Friday, August 10, 2007

US public sees news media as biased, inaccurate, uncaring

Another indication of the need for a code of ethic for journalists.


US public sees news media as biased, inaccurate, uncaring: poll
Aug 9 06:28 PM US/Eastern

More than half of Americans say US news organizations are politically biased, inaccurate, and don't care about the people they report on, a poll published Thursday showed.

And poll respondents who use the Internet as their main source of news -- roughly one quarter of all Americans -- were even harsher with their criticism, the poll conducted by the Pew Research Center said.

More than two-thirds of the Internet users said they felt that news organizations don't care about the people they report on; 59 percent said their reporting was inaccurate; and 64 percent they were politically biased.

More than half -- 53 percent -- of Internet users also faulted the news organizations for "failing to stand up for America".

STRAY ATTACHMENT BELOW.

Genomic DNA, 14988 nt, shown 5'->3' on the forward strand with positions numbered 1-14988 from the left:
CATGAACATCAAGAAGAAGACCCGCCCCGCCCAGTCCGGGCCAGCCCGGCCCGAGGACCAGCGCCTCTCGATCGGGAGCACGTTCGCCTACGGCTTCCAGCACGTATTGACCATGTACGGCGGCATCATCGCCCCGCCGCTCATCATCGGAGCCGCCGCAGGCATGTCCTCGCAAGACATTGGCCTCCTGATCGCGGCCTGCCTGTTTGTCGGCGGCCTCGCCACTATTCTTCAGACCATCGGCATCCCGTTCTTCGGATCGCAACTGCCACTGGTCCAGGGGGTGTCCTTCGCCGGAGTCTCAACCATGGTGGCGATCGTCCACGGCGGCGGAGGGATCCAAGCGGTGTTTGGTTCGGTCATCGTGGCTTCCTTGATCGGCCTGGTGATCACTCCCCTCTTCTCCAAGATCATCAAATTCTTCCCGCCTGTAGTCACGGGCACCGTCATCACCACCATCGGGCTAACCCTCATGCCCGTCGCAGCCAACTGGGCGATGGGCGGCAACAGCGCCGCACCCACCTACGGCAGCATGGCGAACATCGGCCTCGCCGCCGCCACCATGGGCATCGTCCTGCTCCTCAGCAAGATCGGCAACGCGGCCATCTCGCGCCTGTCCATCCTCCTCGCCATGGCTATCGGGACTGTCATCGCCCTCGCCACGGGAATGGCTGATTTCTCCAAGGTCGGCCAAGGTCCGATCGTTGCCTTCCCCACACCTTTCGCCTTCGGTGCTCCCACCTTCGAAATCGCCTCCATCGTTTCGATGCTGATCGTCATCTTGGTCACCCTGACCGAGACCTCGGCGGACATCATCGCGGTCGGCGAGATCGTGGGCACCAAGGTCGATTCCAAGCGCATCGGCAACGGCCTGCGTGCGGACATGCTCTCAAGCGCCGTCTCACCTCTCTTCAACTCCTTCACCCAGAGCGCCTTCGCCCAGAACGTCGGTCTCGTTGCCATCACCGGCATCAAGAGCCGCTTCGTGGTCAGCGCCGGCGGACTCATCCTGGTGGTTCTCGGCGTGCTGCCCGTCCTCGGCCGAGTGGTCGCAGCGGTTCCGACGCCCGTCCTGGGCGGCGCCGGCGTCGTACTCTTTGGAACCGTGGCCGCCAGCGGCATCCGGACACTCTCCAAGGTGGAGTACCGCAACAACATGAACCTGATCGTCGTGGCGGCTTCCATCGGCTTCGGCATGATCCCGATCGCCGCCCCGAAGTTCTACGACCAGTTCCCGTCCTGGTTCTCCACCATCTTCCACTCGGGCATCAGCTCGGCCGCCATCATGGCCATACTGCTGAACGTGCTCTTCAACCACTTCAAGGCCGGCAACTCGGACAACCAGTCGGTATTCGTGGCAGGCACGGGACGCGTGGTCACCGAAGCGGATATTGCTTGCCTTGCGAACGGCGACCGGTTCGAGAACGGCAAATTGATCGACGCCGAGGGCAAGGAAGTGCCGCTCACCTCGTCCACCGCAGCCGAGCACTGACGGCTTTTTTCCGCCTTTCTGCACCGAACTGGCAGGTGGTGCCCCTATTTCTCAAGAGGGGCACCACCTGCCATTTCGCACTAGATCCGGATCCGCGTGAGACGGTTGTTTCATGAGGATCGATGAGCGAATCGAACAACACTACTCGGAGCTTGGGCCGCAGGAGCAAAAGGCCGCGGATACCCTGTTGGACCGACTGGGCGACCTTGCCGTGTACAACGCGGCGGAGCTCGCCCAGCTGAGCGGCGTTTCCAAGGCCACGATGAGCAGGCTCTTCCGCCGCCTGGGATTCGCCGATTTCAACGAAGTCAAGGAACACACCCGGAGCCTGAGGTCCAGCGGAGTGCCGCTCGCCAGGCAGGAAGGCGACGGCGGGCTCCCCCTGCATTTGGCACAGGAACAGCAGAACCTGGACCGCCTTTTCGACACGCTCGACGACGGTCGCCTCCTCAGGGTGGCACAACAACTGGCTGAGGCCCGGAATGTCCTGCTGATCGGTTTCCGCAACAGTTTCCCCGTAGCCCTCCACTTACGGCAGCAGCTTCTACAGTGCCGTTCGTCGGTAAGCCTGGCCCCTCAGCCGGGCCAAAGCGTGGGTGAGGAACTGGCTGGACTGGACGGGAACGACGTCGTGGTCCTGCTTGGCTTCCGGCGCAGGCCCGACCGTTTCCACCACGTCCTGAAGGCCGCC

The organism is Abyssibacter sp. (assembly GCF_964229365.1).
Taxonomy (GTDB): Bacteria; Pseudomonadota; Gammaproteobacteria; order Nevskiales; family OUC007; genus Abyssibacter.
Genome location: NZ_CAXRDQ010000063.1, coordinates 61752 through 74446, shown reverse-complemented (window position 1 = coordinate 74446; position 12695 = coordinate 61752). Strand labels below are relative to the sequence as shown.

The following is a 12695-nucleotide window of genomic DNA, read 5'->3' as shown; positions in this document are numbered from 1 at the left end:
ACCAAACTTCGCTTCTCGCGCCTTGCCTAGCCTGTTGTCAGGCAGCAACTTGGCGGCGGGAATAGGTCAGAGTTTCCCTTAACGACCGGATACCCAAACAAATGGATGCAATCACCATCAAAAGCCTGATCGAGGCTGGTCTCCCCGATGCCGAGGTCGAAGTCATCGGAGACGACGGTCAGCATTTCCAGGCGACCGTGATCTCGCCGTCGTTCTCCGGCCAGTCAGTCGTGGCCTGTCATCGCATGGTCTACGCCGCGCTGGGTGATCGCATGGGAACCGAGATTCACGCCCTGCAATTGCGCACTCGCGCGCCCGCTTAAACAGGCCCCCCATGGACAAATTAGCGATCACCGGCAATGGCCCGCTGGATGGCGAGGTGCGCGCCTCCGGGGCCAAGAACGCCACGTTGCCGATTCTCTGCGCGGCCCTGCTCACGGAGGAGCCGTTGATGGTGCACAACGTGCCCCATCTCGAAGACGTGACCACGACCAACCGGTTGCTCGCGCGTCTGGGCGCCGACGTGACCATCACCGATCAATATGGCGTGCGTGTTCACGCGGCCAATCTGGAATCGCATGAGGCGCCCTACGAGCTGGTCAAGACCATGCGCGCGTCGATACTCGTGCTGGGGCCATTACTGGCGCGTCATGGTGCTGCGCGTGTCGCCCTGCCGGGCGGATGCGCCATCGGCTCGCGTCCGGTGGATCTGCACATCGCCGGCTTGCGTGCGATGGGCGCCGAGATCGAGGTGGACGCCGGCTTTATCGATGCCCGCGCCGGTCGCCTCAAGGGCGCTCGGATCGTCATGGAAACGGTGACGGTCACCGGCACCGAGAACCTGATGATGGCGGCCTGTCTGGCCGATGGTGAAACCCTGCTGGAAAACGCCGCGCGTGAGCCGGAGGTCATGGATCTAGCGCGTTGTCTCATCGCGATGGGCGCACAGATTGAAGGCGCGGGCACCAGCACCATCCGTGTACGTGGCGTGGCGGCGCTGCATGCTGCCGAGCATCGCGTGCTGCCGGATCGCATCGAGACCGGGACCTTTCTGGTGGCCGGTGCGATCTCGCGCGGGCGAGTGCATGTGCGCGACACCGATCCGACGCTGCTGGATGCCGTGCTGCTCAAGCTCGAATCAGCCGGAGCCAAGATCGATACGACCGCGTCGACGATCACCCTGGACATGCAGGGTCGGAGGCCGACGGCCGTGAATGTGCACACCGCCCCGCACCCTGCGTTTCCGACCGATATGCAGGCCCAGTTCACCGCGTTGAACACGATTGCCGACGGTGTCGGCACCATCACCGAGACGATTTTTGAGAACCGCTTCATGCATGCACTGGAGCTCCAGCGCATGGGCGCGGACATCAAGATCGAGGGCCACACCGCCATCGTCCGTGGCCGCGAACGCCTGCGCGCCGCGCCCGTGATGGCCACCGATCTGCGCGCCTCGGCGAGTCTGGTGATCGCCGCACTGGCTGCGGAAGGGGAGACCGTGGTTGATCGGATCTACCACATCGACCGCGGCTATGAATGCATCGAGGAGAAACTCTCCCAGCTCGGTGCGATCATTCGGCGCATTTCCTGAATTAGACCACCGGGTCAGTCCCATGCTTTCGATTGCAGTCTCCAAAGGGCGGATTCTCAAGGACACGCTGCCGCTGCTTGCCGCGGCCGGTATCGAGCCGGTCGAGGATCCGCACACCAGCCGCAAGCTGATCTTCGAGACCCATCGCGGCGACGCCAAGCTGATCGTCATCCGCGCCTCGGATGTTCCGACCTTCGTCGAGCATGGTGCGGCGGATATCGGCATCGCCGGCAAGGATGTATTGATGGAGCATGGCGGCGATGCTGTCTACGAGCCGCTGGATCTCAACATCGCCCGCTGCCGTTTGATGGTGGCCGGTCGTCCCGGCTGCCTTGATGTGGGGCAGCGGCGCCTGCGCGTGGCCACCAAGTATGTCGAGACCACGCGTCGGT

Among those who get their news from newspapers and television, criticism of the news organizations was up to 20 percentage points lower than among Internet news audiences, who tend to be younger and better educated than the public as a whole, according to Pew.

The poll indicates an across the board fall in the public's opinion on the news media since 1985, when a similar survey was conducted by Times Mirror, Pew Research said.

"Two decades ago, public attitudes about how news organizations do their job were less negative. Most people believed that news organizations stood up for America... a majority believed that news organizations got the facts straight," Pew said in a report.

The Washington-based Pew Research Center describes itself as a nonpartisan "fact tank" that provides information on the issues, attitudes and trends shaping America and the world.

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